More taxes to control a high deficit?
Battery-powered cars may not be an economical solution; petroleum remains the most versatile fuel
The highest wholesale price inflation in decades at 14.23 percent can lead to a high deficit leading to the collection of additional taxes. It is certain that government spending will increase even if it wants to keep the deficit low, at least on paper, around six percent. The next budget would be interesting to follow as consultations begin with agriculture, industry, kisans and financial institutions.
Everyone wants to control inflation, but the struggle for better prices is what contributes to an inflationary trend. The government has also initiated the domestic production process of semiconductors and batteries for the automotive industry. This is the solution invented to counter the international rise in prices. But it is not clear whether the steps taken to acquire lithium mines or increase semiconductor manufacturing or edible oil production is a solution.
The rise in prices is accentuated by the factories’ low output at 3.2 percent. This led the Asian Development Bank to lower India’s growth estimate to 9.7 percent, almost close to the RBI’s 9.5 percent.
This is the highest since 2005 and exceeds the recent October figure of 12.54 percent. This is accentuated by the high prices of oil and gas products. Manufacturing prices are also high at 11.92 percent causing a crisis situation in the textile sector.
Household edible oils have boosted at a rapid rate of over 50 percent over the past year. Even commonly used mustard oil reached Rs 214 per liter against around Rs 85-90 per liter.
The RBI is concerned about the impact of high tolls, excise duties and other charges on rising commodity prices. The loss of jobs or falling wages have also contributed. Food grain prices increased 4.88 percent, but were moderated by free allocations of food grains through the public distribution system. Maintaining the free allowance for a long time is hardly possible, but the withdrawal also has political implications.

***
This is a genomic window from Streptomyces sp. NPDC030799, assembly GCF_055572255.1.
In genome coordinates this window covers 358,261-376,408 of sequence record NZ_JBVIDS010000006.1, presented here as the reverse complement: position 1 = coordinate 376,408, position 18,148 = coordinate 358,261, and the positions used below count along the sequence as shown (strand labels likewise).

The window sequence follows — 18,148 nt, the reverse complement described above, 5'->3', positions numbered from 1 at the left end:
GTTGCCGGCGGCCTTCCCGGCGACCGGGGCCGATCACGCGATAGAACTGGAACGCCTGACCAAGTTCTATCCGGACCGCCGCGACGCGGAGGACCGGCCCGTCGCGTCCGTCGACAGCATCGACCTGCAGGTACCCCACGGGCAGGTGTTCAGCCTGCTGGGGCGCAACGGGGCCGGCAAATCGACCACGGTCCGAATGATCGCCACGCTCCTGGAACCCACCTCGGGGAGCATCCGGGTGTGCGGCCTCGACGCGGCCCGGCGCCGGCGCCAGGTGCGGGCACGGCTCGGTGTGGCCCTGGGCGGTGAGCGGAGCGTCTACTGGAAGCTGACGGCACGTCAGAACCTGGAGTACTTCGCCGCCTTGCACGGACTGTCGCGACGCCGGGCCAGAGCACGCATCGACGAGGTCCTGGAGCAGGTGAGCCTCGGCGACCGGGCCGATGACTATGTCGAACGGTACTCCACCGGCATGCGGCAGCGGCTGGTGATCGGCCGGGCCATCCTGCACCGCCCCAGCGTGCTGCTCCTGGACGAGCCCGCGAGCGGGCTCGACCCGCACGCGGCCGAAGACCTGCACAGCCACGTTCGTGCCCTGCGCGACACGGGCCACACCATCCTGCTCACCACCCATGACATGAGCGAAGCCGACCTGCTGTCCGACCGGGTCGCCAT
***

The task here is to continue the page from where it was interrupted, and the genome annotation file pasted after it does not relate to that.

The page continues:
Interestingly, high prices make GDP brighter. The high inflation-induced spending shows growth in a “positive” light, although in reality it depresses purchasing power and adds to many other problems, including the contraction in wages, which is normal for many. many industries. Inflation naturally adds to the problem. It becomes difficult to afford high prices for low wages.
High fuel prices are countered by encouraging battery cars and being self-sufficient in the production of lithium batteries. It aims to save around Rs 2.5 lakh crore in importing crude. But the new effort is capital intensive, expensive and has a high prospecting cost. He plans to buy 12 lithium and cobalt mines abroad. National Aluminum Co Ltd will own a 40 percent stake in the joint venture called Khanij Bidesh India Ltd, with Hindustan Copper Ltd and Mineral Exploration Corp Ltd controlling 30 percent each. Apparently this is a wise move, but lithium is not widely available. Its extraction and processing costs are very high.
Chinese companies control most of these mines in Australia, Chile and Argentina. Australian Prime Minister Scot Morrison had discussed India’s involvement in critical metal sectors. Progress is slow. The cost of producing lithium is also high, and with the increase in shipping costs, the overall cost becomes oppressive. It would not be easy to produce affordable lithium and lithium batteries or save on foreign currency. Second, battery-powered cars may not be an economical solution because petroleum, despite its complexity, remains the most versatile fuel.
We must learn from the semiconductor crisis. The problem is to obtain the chip essential to the manufacture of semiconductors. The production of scooters, mobikes and three-wheelers is affected due to the scarcity of chips.
(The writer is a seasoned journalist. The opinions expressed are personal.)